Up to 40% of fresh produce in Malaysia is thrown after harvest because it is considered 'ugly'


About 40% of crops in many Malaysian farms are discarded after harvest and thrown along road sides, rivers or even forest areas because they do not meet industry cosmetic standards. — THE LOST FOOD PROJECT

In farms across the world, massive quantities of fresh vegetables and fruits are often thrown away right after they are harvested simply because they suffer from the same blighted fate: they don’t look right.

In the United Kingdom for instance, an article in The Guardian in 2013 indicated that up to two-fifths of a crop of fruit or vegetable is discarded because it is considered ugly. In the United States, estimates show that the probable figures are close to 50%.

Malaysia is certainly not immune to this demand for perfect-looking produce. In fact, many farmers indicate that about 40% of crops never leave the farm and are instead thrown away once they are sorted and graded, simply for cosmetic reasons – whether that is blemishes, discolouration, cracks, imperfect surfaces, irregular shapes, holes or colours that do not match consumer expectations.

This is despite the fact that all this produce is perfectly edible and have the same nutritive value as their more aesthetically blessed brethren.

“Yes, unfortunately it is very true. Most of the standards are put upon by supermarkets and driven by consumers.

“One of our farmers used to grow French beans and cucumbers and he told me his throwaway rate was 40% for wonky vegetables. But this isn’t just happening in Malaysia; it happens all over the world too,” says Leisa Tyler.

Tyler is a former food journalist and board member of the World’s 50 Best Restaurants who now helms Weeds & More, which operates a series of farms in Cameron Highlands that grow Western-style vegetables like kohlrabi, heirloom tomatoes, baby leek and fennel, using organic principles.

If fresh vegetables have odd shapes or weird sizes, they often end up being discarded for fear of not meeing indusry standards. — THE LOST FOOD PROJECTIf fresh vegetables have odd shapes or weird sizes, they often end up being discarded for fear of not meeing indusry standards. — THE LOST FOOD PROJECT

While Tyler runs one of the rare farming initiatives in Malaysia that sells everything it grows (mostly to high-end restaurants and hotels), food waste is prevalent in many conventional farms.

Most Malaysian farmers use a grading system set by the Federal Agricultural Marketing Authority (FAMA) and often end up discarding the lowest grade vegetables at the farm level because they feel there is no ready market for it.

“Usually in the market, you can find grade A and grade B vegetables, but grade C vegetables (determined by factors like deformity in shape and size) are usually dumped because they don’t fetch good returns.

“So farmers reject the products because the market will also reject it, so there is no point wasting transportation costs and other costs on these produce,” explains Chay Ee Mong, the secretary of the Cameron Highlands Vegetable Growers Association.

“It is still edible, but there is no choice for farmers because consumers won’t accept this kind of produce,” adds Chay.

Interestingly, if beauty was not an issue, crop wastage would be nearly negligible. Tyler for instance, only generates about 2% wastage on her farms while Chay estimates that wastage on many farms would be under 10% if looks were not a factor.

What sort of vegetables have a high reject rate?

According to Chay, leafy vegetables like spinach, choy sum and kangkong are subject to the sort of merciless scrutiny that even beauty pageant contestants would find unendurable. In the end, only the greens that are intact and devoid of any unsightly holes end up making the cut, with the rest binned.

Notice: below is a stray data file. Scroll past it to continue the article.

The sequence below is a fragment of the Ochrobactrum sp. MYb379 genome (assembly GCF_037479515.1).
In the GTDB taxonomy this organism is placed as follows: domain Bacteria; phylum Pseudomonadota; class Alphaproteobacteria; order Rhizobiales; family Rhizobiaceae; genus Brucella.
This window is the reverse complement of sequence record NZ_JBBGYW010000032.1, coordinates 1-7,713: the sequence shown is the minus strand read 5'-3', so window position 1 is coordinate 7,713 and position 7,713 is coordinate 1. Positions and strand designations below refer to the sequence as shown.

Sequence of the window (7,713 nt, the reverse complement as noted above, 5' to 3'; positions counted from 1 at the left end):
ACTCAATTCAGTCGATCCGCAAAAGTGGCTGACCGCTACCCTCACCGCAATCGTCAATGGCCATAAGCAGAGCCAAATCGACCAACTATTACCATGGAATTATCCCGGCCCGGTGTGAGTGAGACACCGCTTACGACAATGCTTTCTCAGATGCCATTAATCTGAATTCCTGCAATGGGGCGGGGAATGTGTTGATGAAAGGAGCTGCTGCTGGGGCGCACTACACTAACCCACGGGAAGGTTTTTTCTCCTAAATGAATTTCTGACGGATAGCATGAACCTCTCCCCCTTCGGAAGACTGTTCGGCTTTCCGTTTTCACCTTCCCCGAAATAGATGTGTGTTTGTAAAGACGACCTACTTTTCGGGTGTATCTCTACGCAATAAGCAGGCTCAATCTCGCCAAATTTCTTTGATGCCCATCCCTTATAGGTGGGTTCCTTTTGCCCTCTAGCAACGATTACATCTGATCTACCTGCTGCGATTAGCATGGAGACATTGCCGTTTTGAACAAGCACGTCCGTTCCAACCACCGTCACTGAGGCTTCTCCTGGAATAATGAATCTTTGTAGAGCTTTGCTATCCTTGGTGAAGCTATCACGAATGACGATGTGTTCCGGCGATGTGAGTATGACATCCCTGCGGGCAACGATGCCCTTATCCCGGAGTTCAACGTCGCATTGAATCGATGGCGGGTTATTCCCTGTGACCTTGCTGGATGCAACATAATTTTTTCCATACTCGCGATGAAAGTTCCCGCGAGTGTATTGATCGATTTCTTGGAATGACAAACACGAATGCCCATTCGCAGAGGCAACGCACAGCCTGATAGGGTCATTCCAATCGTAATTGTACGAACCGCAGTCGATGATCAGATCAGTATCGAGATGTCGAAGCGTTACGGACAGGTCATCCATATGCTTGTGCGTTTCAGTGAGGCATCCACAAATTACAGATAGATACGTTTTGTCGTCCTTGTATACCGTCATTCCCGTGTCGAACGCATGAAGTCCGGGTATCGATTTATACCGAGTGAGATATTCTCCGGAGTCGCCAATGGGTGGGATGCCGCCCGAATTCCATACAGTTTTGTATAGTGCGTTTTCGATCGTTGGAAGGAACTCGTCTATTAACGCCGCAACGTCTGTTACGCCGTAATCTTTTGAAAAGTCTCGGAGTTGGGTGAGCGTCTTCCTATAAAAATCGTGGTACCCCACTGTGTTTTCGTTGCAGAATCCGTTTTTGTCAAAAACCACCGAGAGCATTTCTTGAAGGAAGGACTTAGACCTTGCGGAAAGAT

“Some of these leafy vegetables when they are attacked by pests and have a lot of holes, people will look at it and say ‘Oh, it’s not nice’. But it’s actually edible – since insects can eat it, why not humans?” he reasons.

This is a sentiment shared by Tyler, who has seen her spinach plants thrown away by a supermarket, because it failed to live up to conventional ideals.

Although there is nothing wrong with leafy vegetables with holes or discolouration, they are often thrown away by farmers and wholesale markets as consumers are unlikely to purchase them. — LEISA TYLERAlthough there is nothing wrong with leafy vegetables with holes or discolouration, they are often thrown away by farmers and wholesale markets as consumers are unlikely to purchase them. — LEISA TYLER

“When we had spinach leaves with slug marks, they were literally throwing away whole plants because of slug marks on one leaf. I think a lot of it comes down to perception – what we think is pretty,” she says.

Tomatoes are also often discarded at farms after harvest, especially if they have blistered surfaces or are simply too small.

“Small ones will be rejected or if they are cracked or the shape doesn’t look perfect or there are any signs of attacks by pests or disease – consumers simply won’t accept these tomatoes,” explains Chay.

Tyler meanwhile says tomatoes often have cracks on them if they are overwatered and although nothing is wrong with them, they are typically discarded for this reason.

Other common vegetables and fruits that are frequently discarded at the farm level for failing to meet industry beauty standards include chillies, cucumbers, French beans, cabbage, zucchini, bananas and dragonfruit.

So what happens to these discarded vegetables and fruits when they are deemed not good enough for the market? According to Tyler and Chay, there are no proper disposal grounds for these vast quantities of rejected fruits and vegetables, so farmers often end up throwing them wherever is convenient.

“In Cameron Highlands, most farmers would throw it into the forest or rivers – it’s just the culture. Sometimes they just throw it over the side of the road,” says Tyler.

According to Chay, a tiny percentage of farmers utilise these wonky vegetables and end up composting it.

Tomatoes have a high reject rate on farms, for various superficial reasons including shape, size and cracks on the skin. — THE LOST FOOD PROJECTTomatoes have a high reject rate on farms, for various superficial reasons including shape, size and cracks on the skin. — THE LOST FOOD PROJECT